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Phys-ed is important

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The recent analysis in the Canadian Medical Association Journal showing the lack of a strong relationship between physical education and reduced childhood obesity should not be taken as an indication that Manitoba's progressive education policy on mandatory physical education in school is misplaced. The purpose of physical education is not to provide exercise, but to arm students with knowledge, skills and experiences in physical activity such that they can monitor and drive their own healthy physical activity throughout their lives. Healthy living requires that we understand the positive effects of activity engagement and the possible negative effects of inactivity, that we feel personally empowered to live an active life and to support activity in the lives of those around us, and that we have the skills to be able to take advantage of the alternatives that we have available to us as we age, and especially if we face chronic health issues.

As students become adults, and are faced with the advice to 'get some exercise' to avoid diabetes, heart disease, obesity and other conditions, they need to have good answers to the following questions: How? What? When? Where? and Why? Primary, secondary and tertiary physical education programs will give them some answers to these difficult questions.

Jane Watkinson

Dean, faculty of kinesiology

and recreation management

University of Manitoba

"ö "ö "ö

Re: Phys-ed doesn't cut obesity, study finds (March 31). As the national voice of physical activity and sport participation in Canada, ParticipACTION agrees that obesity is a complex issue. Physical activity levels are but one contributor to body weight, and school-based programs are but one means to impact physical activity levels in our children.

As outlined in the 2008 Active Healthy Kids Canada Report Card, there are a whole host of factors that impact how active and healthy Canadian kids are. School programs, family role models and hours spent watching television are all important parts of the equation. Our children are spending an average of six hours a day in front of a screen and it's clear that schools can't fix this imbalance alone.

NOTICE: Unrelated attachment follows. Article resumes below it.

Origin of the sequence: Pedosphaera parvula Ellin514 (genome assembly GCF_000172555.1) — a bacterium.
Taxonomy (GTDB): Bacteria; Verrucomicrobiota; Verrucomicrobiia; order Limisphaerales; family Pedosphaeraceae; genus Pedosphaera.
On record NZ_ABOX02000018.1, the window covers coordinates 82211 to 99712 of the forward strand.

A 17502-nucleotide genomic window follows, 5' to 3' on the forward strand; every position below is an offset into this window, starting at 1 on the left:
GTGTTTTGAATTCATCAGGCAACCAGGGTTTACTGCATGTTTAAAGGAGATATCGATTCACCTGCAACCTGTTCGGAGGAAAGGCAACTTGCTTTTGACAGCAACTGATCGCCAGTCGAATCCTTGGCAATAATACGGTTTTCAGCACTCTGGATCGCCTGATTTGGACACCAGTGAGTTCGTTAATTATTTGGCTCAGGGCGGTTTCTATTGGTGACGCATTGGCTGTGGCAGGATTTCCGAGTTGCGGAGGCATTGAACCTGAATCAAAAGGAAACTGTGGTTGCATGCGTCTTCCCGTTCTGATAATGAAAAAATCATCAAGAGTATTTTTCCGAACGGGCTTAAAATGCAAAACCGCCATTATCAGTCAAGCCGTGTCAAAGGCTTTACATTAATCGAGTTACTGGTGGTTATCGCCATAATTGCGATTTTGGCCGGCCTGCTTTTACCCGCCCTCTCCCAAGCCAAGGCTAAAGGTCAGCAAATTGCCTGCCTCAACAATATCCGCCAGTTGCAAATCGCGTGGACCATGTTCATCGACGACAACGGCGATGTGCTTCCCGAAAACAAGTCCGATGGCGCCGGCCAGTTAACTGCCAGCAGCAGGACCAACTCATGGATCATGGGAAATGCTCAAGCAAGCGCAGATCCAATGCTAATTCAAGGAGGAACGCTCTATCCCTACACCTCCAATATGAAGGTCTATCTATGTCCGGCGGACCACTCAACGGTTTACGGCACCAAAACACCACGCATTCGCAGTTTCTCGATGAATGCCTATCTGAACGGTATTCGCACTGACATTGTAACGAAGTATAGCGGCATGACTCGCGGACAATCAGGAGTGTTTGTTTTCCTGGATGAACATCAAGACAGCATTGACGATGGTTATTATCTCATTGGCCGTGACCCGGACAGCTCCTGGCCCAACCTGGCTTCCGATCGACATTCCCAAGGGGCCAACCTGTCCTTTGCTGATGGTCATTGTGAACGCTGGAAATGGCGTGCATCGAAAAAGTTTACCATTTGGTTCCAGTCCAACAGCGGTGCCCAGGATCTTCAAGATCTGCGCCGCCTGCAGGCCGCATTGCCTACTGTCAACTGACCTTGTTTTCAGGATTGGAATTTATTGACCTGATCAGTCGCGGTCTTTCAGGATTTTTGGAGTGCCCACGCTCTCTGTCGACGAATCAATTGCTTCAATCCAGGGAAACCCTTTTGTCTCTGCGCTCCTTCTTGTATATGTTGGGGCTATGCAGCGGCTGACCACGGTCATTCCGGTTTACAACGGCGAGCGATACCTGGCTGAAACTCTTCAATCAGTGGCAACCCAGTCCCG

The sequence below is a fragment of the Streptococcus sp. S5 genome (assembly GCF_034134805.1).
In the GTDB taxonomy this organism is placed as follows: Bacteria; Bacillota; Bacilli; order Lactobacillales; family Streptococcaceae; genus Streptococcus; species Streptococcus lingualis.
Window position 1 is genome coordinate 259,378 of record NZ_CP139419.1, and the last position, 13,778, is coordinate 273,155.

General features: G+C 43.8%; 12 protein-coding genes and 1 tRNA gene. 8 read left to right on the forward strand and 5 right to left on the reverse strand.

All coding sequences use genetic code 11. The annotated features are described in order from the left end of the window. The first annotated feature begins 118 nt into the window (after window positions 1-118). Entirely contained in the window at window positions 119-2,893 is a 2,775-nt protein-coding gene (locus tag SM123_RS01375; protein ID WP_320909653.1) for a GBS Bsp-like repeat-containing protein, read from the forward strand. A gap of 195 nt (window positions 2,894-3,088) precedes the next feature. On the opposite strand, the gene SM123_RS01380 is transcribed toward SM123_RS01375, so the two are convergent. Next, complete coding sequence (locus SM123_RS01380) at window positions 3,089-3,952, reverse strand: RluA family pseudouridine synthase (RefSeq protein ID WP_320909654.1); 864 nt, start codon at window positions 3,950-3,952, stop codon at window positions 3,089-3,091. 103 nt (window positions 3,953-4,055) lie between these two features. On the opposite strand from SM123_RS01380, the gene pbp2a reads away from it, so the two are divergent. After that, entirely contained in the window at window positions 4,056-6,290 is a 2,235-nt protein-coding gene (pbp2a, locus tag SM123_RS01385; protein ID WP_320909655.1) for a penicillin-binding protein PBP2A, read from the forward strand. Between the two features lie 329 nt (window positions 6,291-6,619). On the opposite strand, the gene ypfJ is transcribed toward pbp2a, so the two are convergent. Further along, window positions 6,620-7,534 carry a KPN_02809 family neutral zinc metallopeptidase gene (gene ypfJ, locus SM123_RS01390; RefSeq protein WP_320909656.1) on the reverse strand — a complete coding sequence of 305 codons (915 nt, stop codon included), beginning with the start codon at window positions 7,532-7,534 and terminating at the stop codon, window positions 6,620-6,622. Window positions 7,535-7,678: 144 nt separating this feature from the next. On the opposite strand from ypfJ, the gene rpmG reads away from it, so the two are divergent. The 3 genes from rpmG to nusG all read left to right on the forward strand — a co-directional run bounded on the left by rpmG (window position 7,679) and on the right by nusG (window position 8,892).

Too much emphasis on body weight may be confusing the real message, that physical activity -- independent of body weight -- is essential for overall health and well-being. Physical activity impacts quality of life, social relationships and plays a pivotal role in preventing chronic diseases, such as diabetes, heart disease and cancer.

Kelly D. Murumets

President and CEO


"ö "ö "ö

The article claiming phys-ed doesn't cut obesity (March 31) uses Body Mass Index data to support this conclusion. BMI is a simple ratio of height and weight. It is a really poor indicator of what that weight is made up of. Muscle has twice the density of fat and dramatically skews BMI data. BMI classifies many athletes as obese. I'm not sure what BMI is good for, but it isn't for indicating whether phys-ed is a good idea for kids. That's what the Common Sense Index is for.

Ted Terra


Republished from the Winnipeg Free Press print edition April 4, 2009 A17

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